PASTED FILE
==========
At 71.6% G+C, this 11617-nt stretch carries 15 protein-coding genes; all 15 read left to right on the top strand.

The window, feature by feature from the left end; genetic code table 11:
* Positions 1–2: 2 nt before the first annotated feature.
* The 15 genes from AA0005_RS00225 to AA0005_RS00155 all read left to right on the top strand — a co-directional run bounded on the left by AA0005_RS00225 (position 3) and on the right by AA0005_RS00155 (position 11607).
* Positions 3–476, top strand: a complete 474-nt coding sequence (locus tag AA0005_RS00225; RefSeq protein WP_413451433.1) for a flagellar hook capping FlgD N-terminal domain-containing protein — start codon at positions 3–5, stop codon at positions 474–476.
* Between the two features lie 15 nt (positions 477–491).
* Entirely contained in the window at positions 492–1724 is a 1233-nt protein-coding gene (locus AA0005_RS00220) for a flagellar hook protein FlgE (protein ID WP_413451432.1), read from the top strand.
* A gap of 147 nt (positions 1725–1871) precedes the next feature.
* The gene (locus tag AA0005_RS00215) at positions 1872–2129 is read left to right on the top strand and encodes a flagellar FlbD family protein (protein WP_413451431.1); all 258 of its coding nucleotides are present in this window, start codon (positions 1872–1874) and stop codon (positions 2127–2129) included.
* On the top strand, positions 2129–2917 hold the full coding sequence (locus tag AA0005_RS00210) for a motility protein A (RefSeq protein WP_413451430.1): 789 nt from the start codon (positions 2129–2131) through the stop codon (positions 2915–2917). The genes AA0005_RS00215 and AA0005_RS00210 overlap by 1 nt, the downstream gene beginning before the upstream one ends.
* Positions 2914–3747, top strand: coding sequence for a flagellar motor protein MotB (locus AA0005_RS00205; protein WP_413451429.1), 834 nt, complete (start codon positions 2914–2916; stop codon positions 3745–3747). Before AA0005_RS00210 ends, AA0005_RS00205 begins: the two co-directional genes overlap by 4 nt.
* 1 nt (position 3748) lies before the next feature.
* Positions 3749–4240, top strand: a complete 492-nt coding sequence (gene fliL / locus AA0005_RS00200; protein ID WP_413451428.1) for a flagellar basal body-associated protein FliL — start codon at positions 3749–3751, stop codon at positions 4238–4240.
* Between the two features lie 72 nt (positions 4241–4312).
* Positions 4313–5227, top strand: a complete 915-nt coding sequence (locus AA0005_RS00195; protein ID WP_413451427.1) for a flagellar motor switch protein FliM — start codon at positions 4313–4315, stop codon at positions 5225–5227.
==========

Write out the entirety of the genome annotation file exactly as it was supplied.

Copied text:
At 71.6% G+C, this 11617-nt stretch carries 15 protein-coding genes; all 15 read left to right on the top strand.

The window, feature by feature from the left end; genetic code table 11:
* Positions 1–2: 2 nt before the first annotated feature.
* The 15 genes from AA0005_RS00225 to AA0005_RS00155 all read left to right on the top strand — a co-directional run bounded on the left by AA0005_RS00225 (position 3) and on the right by AA0005_RS00155 (position 11607).
* Positions 3–476, top strand: a complete 474-nt coding sequence (locus tag AA0005_RS00225; RefSeq protein WP_413451433.1) for a flagellar hook capping FlgD N-terminal domain-containing protein — start codon at positions 3–5, stop codon at positions 474–476.
* Between the two features lie 15 nt (positions 477–491).
* Entirely contained in the window at positions 492–1724 is a 1233-nt protein-coding gene (locus AA0005_RS00220) for a flagellar hook protein FlgE (protein ID WP_413451432.1), read from the top strand.
* A gap of 147 nt (positions 1725–1871) precedes the next feature.
* The gene (locus tag AA0005_RS00215) at positions 1872–2129 is read left to right on the top strand and encodes a flagellar FlbD family protein (protein WP_413451431.1); all 258 of its coding nucleotides are present in this window, start codon (positions 1872–1874) and stop codon (positions 2127–2129) included.
* On the top strand, positions 2129–2917 hold the full coding sequence (locus tag AA0005_RS00210) for a motility protein A (RefSeq protein WP_413451430.1): 789 nt from the start codon (positions 2129–2131) through the stop codon (positions 2915–2917). The genes AA0005_RS00215 and AA0005_RS00210 overlap by 1 nt, the downstream gene beginning before the upstream one ends.
* Positions 2914–3747, top strand: coding sequence for a flagellar motor protein MotB (locus AA0005_RS00205; protein WP_413451429.1), 834 nt, complete (start codon positions 2914–2916; stop codon positions 3745–3747). Before AA0005_RS00210 ends, AA0005_RS00205 begins: the two co-directional genes overlap by 4 nt.
* 1 nt (position 3748) lies before the next feature.
* Positions 3749–4240, top strand: a complete 492-nt coding sequence (gene fliL / locus AA0005_RS00200; protein ID WP_413451428.1) for a flagellar basal body-associated protein FliL — start codon at positions 3749–3751, stop codon at positions 4238–4240.
* Between the two features lie 72 nt (positions 4241–4312).
* Positions 4313–5227, top strand: a complete 915-nt coding sequence (locus AA0005_RS00195; protein ID WP_413451427.1) for a flagellar motor switch protein FliM — start codon at positions 4313–4315, stop codon at positions 5225–5227.